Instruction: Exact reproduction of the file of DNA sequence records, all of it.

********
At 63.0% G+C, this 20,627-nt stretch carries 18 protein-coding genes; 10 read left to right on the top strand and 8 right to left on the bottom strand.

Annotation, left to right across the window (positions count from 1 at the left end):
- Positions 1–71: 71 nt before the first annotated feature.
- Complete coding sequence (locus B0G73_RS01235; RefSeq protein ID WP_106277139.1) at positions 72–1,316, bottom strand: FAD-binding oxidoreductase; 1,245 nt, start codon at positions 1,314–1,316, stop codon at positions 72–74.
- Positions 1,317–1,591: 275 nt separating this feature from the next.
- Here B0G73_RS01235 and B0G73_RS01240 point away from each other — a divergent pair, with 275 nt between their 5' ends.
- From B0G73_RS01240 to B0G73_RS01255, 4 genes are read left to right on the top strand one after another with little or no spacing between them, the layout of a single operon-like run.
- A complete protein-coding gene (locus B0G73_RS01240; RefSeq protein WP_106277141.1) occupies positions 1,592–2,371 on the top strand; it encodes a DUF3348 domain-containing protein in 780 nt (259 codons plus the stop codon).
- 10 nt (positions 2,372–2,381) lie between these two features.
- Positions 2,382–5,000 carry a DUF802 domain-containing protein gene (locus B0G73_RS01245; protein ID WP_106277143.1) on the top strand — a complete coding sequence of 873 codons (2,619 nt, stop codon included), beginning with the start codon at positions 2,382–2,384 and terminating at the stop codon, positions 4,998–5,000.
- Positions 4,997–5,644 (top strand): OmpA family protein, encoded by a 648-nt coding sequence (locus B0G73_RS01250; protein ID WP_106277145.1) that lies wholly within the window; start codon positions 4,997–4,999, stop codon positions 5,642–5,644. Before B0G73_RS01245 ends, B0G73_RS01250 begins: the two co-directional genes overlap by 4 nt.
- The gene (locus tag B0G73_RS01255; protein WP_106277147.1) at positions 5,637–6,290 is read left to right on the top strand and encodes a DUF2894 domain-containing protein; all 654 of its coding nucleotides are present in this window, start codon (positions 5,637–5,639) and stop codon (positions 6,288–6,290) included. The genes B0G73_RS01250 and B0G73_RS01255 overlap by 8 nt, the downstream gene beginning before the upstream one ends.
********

At 63.0% G+C, this 20,627-nt stretch carries 18 protein-coding genes; 10 read left to right on the top strand and 8 right to left on the bottom strand.

Annotation, left to right across the window (positions count from 1 at the left end):
- Positions 1–71: 71 nt before the first annotated feature.
- Complete coding sequence (locus B0G73_RS01235; RefSeq protein ID WP_106277139.1) at positions 72–1,316, bottom strand: FAD-binding oxidoreductase; 1,245 nt, start codon at positions 1,314–1,316, stop codon at positions 72–74.
- Positions 1,317–1,591: 275 nt separating this feature from the next.
- Here B0G73_RS01235 and B0G73_RS01240 point away from each other — a divergent pair, with 275 nt between their 5' ends.
- From B0G73_RS01240 to B0G73_RS01255, 4 genes are read left to right on the top strand one after another with little or no spacing between them, the layout of a single operon-like run.
- A complete protein-coding gene (locus B0G73_RS01240; RefSeq protein WP_106277141.1) occupies positions 1,592–2,371 on the top strand; it encodes a DUF3348 domain-containing protein in 780 nt (259 codons plus the stop codon).
- 10 nt (positions 2,372–2,381) lie between these two features.
- Positions 2,382–5,000 carry a DUF802 domain-containing protein gene (locus B0G73_RS01245; protein ID WP_106277143.1) on the top strand — a complete coding sequence of 873 codons (2,619 nt, stop codon included), beginning with the start codon at positions 2,382–2,384 and terminating at the stop codon, positions 4,998–5,000.
- Positions 4,997–5,644 (top strand): OmpA family protein, encoded by a 648-nt coding sequence (locus B0G73_RS01250; protein ID WP_106277145.1) that lies wholly within the window; start codon positions 4,997–4,999, stop codon positions 5,642–5,644. Before B0G73_RS01245 ends, B0G73_RS01250 begins: the two co-directional genes overlap by 4 nt.
- The gene (locus tag B0G73_RS01255; protein WP_106277147.1) at positions 5,637–6,290 is read left to right on the top strand and encodes a DUF2894 domain-containing protein; all 654 of its coding nucleotides are present in this window, start codon (positions 5,637–5,639) and stop codon (positions 6,288–6,290) included. The genes B0G73_RS01250 and B0G73_RS01255 overlap by 8 nt, the downstream gene beginning before the upstream one ends.